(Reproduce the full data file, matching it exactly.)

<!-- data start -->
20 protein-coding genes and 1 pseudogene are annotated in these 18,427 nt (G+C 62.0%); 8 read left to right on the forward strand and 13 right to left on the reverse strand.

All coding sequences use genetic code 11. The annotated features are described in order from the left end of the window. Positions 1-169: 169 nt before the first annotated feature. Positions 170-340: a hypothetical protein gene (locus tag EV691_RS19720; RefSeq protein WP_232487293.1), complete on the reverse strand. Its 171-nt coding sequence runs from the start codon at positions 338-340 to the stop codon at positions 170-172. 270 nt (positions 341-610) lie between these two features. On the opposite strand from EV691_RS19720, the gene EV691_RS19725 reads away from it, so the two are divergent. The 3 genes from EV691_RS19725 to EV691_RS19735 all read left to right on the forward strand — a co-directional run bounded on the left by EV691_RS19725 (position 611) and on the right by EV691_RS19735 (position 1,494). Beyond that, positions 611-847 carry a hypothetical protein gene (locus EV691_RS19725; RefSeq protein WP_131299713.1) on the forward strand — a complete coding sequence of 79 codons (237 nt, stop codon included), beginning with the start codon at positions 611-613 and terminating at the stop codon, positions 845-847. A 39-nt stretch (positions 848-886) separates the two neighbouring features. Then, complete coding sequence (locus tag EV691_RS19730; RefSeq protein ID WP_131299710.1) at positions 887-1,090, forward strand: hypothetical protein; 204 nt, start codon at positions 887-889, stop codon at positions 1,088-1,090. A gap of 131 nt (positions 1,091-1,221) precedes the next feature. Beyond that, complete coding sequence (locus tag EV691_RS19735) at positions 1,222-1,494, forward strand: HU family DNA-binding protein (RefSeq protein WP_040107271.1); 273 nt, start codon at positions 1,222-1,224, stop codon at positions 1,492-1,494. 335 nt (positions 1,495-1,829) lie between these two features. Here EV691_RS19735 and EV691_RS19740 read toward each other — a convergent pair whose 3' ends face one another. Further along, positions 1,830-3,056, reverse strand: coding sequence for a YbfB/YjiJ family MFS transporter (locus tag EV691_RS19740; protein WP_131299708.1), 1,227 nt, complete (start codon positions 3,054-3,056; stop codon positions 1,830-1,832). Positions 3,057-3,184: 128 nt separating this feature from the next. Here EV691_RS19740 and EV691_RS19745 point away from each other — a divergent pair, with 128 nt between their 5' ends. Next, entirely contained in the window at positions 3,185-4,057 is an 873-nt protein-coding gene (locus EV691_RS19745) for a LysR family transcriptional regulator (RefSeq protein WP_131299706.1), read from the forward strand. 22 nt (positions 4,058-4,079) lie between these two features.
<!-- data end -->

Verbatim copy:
20 protein-coding genes and 1 pseudogene are annotated in these 18,427 nt (G+C 62.0%); 8 read left to right on the forward strand and 13 right to left on the reverse strand.

All coding sequences use genetic code 11. The annotated features are described in order from the left end of the window. Positions 1-169: 169 nt before the first annotated feature. Positions 170-340: a hypothetical protein gene (locus tag EV691_RS19720; RefSeq protein WP_232487293.1), complete on the reverse strand. Its 171-nt coding sequence runs from the start codon at positions 338-340 to the stop codon at positions 170-172. 270 nt (positions 341-610) lie between these two features. On the opposite strand from EV691_RS19720, the gene EV691_RS19725 reads away from it, so the two are divergent. The 3 genes from EV691_RS19725 to EV691_RS19735 all read left to right on the forward strand — a co-directional run bounded on the left by EV691_RS19725 (position 611) and on the right by EV691_RS19735 (position 1,494). Beyond that, positions 611-847 carry a hypothetical protein gene (locus EV691_RS19725; RefSeq protein WP_131299713.1) on the forward strand — a complete coding sequence of 79 codons (237 nt, stop codon included), beginning with the start codon at positions 611-613 and terminating at the stop codon, positions 845-847. A 39-nt stretch (positions 848-886) separates the two neighbouring features. Then, complete coding sequence (locus tag EV691_RS19730; RefSeq protein ID WP_131299710.1) at positions 887-1,090, forward strand: hypothetical protein; 204 nt, start codon at positions 887-889, stop codon at positions 1,088-1,090. A gap of 131 nt (positions 1,091-1,221) precedes the next feature. Beyond that, complete coding sequence (locus tag EV691_RS19735) at positions 1,222-1,494, forward strand: HU family DNA-binding protein (RefSeq protein WP_040107271.1); 273 nt, start codon at positions 1,222-1,224, stop codon at positions 1,492-1,494. 335 nt (positions 1,495-1,829) lie between these two features. Here EV691_RS19735 and EV691_RS19740 read toward each other — a convergent pair whose 3' ends face one another. Further along, positions 1,830-3,056, reverse strand: coding sequence for a YbfB/YjiJ family MFS transporter (locus tag EV691_RS19740; protein WP_131299708.1), 1,227 nt, complete (start codon positions 3,054-3,056; stop codon positions 1,830-1,832). Positions 3,057-3,184: 128 nt separating this feature from the next. Here EV691_RS19740 and EV691_RS19745 point away from each other — a divergent pair, with 128 nt between their 5' ends. Next, entirely contained in the window at positions 3,185-4,057 is an 873-nt protein-coding gene (locus EV691_RS19745) for a LysR family transcriptional regulator (RefSeq protein WP_131299706.1), read from the forward strand. 22 nt (positions 4,058-4,079) lie between these two features.